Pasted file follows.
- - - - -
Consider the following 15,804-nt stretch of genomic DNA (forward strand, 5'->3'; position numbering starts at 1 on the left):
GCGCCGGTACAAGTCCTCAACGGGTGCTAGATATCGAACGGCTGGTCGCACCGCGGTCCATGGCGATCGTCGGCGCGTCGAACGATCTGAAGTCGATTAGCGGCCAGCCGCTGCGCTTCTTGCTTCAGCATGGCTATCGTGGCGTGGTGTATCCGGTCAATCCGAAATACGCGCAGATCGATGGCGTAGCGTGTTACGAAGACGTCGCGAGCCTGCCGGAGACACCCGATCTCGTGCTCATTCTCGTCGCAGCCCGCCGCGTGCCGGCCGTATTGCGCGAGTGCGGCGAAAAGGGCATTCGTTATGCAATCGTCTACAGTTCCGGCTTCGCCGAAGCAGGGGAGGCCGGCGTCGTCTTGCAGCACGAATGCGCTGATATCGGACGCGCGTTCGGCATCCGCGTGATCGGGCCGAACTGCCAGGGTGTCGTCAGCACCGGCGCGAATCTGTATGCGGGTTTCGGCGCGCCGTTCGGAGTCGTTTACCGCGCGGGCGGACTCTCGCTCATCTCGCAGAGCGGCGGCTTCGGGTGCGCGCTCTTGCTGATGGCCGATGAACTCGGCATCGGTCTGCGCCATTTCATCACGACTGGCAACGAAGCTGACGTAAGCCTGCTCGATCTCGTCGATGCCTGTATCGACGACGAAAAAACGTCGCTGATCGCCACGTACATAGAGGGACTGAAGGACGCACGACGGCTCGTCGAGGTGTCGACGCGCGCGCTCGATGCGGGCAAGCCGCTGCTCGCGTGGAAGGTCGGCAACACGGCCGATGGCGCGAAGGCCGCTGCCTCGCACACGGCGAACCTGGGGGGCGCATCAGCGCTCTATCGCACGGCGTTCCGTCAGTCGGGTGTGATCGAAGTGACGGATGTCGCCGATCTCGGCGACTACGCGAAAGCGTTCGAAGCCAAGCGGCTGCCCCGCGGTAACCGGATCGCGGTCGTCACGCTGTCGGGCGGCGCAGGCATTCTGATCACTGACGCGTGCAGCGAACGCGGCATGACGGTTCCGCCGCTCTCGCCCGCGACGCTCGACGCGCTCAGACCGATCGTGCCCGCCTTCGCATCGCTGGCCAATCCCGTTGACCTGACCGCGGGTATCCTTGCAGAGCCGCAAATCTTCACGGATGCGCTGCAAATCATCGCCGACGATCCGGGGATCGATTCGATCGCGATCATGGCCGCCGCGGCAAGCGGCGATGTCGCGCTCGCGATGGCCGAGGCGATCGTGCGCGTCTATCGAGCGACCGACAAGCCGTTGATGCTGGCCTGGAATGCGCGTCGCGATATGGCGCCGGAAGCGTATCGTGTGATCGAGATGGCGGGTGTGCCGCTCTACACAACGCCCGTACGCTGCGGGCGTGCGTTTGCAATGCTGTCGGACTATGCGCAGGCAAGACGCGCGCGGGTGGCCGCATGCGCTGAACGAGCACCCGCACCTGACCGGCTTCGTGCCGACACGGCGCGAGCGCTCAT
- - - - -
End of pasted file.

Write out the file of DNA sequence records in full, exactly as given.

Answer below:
Consider the following 15,804-nt stretch of genomic DNA (forward strand, 5'->3'; position numbering starts at 1 on the left):
GCGCCGGTACAAGTCCTCAACGGGTGCTAGATATCGAACGGCTGGTCGCACCGCGGTCCATGGCGATCGTCGGCGCGTCGAACGATCTGAAGTCGATTAGCGGCCAGCCGCTGCGCTTCTTGCTTCAGCATGGCTATCGTGGCGTGGTGTATCCGGTCAATCCGAAATACGCGCAGATCGATGGCGTAGCGTGTTACGAAGACGTCGCGAGCCTGCCGGAGACACCCGATCTCGTGCTCATTCTCGTCGCAGCCCGCCGCGTGCCGGCCGTATTGCGCGAGTGCGGCGAAAAGGGCATTCGTTATGCAATCGTCTACAGTTCCGGCTTCGCCGAAGCAGGGGAGGCCGGCGTCGTCTTGCAGCACGAATGCGCTGATATCGGACGCGCGTTCGGCATCCGCGTGATCGGGCCGAACTGCCAGGGTGTCGTCAGCACCGGCGCGAATCTGTATGCGGGTTTCGGCGCGCCGTTCGGAGTCGTTTACCGCGCGGGCGGACTCTCGCTCATCTCGCAGAGCGGCGGCTTCGGGTGCGCGCTCTTGCTGATGGCCGATGAACTCGGCATCGGTCTGCGCCATTTCATCACGACTGGCAACGAAGCTGACGTAAGCCTGCTCGATCTCGTCGATGCCTGTATCGACGACGAAAAAACGTCGCTGATCGCCACGTACATAGAGGGACTGAAGGACGCACGACGGCTCGTCGAGGTGTCGACGCGCGCGCTCGATGCGGGCAAGCCGCTGCTCGCGTGGAAGGTCGGCAACACGGCCGATGGCGCGAAGGCCGCTGCCTCGCACACGGCGAACCTGGGGGGCGCATCAGCGCTCTATCGCACGGCGTTCCGTCAGTCGGGTGTGATCGAAGTGACGGATGTCGCCGATCTCGGCGACTACGCGAAAGCGTTCGAAGCCAAGCGGCTGCCCCGCGGTAACCGGATCGCGGTCGTCACGCTGTCGGGCGGCGCAGGCATTCTGATCACTGACGCGTGCAGCGAACGCGGCATGACGGTTCCGCCGCTCTCGCCCGCGACGCTCGACGCGCTCAGACCGATCGTGCCCGCCTTCGCATCGCTGGCCAATCCCGTTGACCTGACCGCGGGTATCCTTGCAGAGCCGCAAATCTTCACGGATGCGCTGCAAATCATCGCCGACGATCCGGGGATCGATTCGATCGCGATCATGGCCGCCGCGGCAAGCGGCGATGTCGCGCTCGCGATGGCCGAGGCGATCGTGCGCGTCTATCGAGCGACCGACAAGCCGTTGATGCTGGCCTGGAATGCGCGTCGCGATATGGCGCCGGAAGCGTATCGTGTGATCGAGATGGCGGGTGTGCCGCTCTACACAACGCCCGTACGCTGCGGGCGTGCGTTTGCAATGCTGTCGGACTATGCGCAGGCAAGACGCGCGCGGGTGGCCGCATGCGCTGAACGAGCACCCGCACCTGACCGGCTTCGTGCCGACACGGCGCGAGCGCTCAT